The Committee held meetings with teachers, school managements and association representatives in Ahmedabad, Surat, Vadodara and Rajkot and greatly benefited from their views.
The Committee submitted draft of Gujarat Elementary Education Act to State Government in August 2010. As requested by the Education Department, the Committee submitted draft rules on the
admission of disadvantaged children and recognition of unaided schools in July 2010. Draft of revised
Gujarat Elementary Education Rules was submitted in January 2011.
The Committee examined many complex and controversial issues associated with RtE Act. The
thinking of the Committee on some of these issues is summarized in the following paragraphs as this
will explain the reasons for some of its recommendations:
The RtE Act increases Government control in elementary education and this could result in administrative malpractices. The Committee felt that there should be adequate checks and balances to reduce the opportunities for misuse of authority, particularly in the context of requirement of all unaided schools to obtain recognition.
The Committee has recommended that all applications for recognition should be examined not by Education Department but by committees consisting of retired teachers andGovernment officials, and educationists; and grant of recognition or otherwise should be based on the report of these independent committees.6 The Committee has also recommended that the existing practice of annual inspections by Education Inspectors should discontinue as it no longer serves any useful purpose.
The Committee has recommended that academic committees consisting of educationists should be given responsibility of academic supervision and guidance of elementary schools. The Committee has also recommended thatreputed schools and other education institutions should also be associated in academic supervision.
Primary school inspector duties
Every elementary school should have the benefit of such supervision at least twice a year and the report of such supervision should be forwarded to CRCs and DIETS for providing suitable training and other academic assistance to teachers.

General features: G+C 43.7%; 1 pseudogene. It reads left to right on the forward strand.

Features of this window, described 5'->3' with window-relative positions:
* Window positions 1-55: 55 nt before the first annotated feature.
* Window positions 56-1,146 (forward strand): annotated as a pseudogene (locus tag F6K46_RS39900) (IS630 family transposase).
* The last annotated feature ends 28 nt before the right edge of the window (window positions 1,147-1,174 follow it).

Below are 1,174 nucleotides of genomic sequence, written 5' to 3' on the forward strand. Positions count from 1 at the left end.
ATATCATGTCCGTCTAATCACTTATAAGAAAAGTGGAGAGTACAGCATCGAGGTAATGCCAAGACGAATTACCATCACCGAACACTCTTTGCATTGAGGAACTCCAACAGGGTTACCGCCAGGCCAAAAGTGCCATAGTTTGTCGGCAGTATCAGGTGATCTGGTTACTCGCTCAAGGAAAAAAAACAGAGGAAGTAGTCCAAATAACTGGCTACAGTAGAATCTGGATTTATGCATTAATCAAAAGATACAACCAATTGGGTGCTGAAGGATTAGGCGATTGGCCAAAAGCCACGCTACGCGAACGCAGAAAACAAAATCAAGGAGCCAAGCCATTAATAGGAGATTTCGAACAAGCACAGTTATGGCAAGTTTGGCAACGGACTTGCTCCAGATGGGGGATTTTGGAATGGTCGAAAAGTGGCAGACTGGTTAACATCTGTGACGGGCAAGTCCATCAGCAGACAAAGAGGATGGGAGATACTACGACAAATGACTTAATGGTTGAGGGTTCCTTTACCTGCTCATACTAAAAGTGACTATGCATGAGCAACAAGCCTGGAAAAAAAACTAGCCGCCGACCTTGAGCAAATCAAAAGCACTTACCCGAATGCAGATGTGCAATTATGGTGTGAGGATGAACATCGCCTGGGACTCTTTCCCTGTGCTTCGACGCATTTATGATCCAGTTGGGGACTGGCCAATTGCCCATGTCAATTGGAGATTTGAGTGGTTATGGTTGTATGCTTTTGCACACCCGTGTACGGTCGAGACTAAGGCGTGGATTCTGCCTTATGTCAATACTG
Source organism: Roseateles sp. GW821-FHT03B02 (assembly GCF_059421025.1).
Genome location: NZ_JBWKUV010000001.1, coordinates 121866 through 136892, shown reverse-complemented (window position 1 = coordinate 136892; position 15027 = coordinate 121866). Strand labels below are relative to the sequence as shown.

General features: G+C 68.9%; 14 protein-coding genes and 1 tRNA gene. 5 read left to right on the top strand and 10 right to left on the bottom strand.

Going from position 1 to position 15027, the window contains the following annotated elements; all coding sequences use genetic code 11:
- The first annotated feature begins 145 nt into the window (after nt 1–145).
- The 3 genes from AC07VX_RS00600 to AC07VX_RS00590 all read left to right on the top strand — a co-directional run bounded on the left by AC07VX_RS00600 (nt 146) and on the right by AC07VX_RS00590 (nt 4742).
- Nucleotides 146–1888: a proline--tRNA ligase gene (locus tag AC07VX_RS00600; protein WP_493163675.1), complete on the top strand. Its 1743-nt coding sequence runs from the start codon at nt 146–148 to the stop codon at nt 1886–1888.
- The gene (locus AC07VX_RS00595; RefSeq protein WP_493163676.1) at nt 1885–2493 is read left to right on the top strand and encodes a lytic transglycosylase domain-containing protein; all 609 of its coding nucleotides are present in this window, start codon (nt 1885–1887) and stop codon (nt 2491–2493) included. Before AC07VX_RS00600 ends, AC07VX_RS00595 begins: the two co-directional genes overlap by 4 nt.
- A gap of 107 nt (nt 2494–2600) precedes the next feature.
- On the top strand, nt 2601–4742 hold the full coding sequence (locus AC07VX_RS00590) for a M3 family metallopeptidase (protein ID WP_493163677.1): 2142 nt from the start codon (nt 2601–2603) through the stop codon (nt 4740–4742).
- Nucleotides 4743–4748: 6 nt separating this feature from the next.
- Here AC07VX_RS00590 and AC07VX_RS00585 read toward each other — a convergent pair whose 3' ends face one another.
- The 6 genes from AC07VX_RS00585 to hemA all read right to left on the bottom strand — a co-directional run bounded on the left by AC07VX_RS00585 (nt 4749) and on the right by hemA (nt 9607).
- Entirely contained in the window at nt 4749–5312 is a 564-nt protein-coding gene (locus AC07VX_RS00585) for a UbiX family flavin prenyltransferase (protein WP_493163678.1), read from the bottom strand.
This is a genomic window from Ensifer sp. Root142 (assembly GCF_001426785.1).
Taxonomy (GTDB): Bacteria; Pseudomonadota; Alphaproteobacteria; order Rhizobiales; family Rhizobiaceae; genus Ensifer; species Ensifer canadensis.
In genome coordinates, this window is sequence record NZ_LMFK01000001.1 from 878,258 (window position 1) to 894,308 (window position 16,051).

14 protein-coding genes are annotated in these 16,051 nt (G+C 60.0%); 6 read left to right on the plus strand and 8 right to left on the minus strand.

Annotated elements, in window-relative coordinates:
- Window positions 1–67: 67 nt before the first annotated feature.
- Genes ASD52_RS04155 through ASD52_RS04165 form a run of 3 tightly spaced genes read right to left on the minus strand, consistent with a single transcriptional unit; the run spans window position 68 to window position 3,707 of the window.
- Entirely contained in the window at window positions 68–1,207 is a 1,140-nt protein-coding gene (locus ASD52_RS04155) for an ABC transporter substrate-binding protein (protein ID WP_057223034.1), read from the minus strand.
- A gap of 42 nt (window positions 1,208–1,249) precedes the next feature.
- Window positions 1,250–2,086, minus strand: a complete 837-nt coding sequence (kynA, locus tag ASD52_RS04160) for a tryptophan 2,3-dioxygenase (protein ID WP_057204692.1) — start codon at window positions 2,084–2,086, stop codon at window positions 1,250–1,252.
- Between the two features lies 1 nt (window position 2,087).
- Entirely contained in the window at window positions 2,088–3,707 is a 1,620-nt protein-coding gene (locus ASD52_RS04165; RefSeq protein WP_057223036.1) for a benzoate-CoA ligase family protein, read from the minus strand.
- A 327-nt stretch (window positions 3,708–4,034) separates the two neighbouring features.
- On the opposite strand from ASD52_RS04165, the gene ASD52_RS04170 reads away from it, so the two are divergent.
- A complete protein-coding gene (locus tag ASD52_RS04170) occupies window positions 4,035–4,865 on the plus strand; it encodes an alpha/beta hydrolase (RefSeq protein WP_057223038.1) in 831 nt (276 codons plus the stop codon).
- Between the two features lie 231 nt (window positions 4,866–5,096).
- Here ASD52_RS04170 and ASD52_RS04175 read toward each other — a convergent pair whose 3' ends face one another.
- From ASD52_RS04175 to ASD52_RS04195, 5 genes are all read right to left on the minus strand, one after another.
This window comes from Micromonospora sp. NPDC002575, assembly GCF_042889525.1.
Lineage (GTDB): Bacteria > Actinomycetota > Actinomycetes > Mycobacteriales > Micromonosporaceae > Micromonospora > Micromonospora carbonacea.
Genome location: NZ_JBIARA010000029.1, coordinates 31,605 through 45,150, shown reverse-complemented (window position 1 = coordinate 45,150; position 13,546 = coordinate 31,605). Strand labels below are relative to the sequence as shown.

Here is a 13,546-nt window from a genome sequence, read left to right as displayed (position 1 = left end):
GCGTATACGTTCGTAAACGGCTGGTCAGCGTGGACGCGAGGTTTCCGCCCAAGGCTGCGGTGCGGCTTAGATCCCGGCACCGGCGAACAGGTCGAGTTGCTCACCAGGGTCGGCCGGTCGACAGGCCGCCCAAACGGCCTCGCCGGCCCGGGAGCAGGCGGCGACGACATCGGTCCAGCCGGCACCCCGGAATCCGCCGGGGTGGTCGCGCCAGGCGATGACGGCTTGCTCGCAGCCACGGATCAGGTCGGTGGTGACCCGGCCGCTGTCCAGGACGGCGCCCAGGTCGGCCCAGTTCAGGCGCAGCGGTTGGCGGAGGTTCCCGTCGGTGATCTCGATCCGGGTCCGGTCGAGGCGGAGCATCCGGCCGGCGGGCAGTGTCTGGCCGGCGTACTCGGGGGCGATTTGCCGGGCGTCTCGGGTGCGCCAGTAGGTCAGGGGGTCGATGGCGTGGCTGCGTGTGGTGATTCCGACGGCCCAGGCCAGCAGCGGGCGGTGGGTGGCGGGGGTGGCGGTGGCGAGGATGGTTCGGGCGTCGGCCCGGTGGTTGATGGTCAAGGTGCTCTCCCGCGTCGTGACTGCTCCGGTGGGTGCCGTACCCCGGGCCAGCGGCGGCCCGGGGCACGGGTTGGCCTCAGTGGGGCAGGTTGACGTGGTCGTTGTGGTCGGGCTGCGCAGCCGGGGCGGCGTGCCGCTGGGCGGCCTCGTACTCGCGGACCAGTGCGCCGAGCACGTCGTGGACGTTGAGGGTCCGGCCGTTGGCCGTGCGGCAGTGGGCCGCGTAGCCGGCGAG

7 The RtE Act puts enormous responsibility on local bodies for successful implementation of free and compulsory elementary education to all children within their jurisdiction. While District and Taluks Panchayats, and Municipal Corporations in Gujarat are well equipped for this, most of the municipalities are not. The Committee was informed that out of 165 Municipalities and Municipal Corporations only
19 are providing elementary education and such municipalities, are called ‘authorized municipalities’.
The remaining 146 have resolved that they are not in a position to take this responsibility and the State Government has therefore entrusted this responsibility to the concerned District Panchayat.
The Committee was informed that the main reason for the refusal of unauthorized municipalities to manage elementary education was that State Government provided only 95% of expenditure and the remaining5% was to be borne by the local body. Since these municipalities did not have financial resources, they opted not to provide this service.
The Committee was firmly of the view that ULBs cannot avoid this responsibility and recommended that as in the case of District Panchayats, State Government should fully reimburse to ULBs the expenditure on elementary education.
The Committee has also recommended that even though the financial position of Municipal Corporations is stronger, this is nottheir core function and they should also be provided full grants and not 85% as per the present practice.
The Committee was of the view that primary education is not covered under 74th Amendment and that local bodies discharge this responsibility as an agent of State Government and are therefore entitled to full reimbursement of expenditure.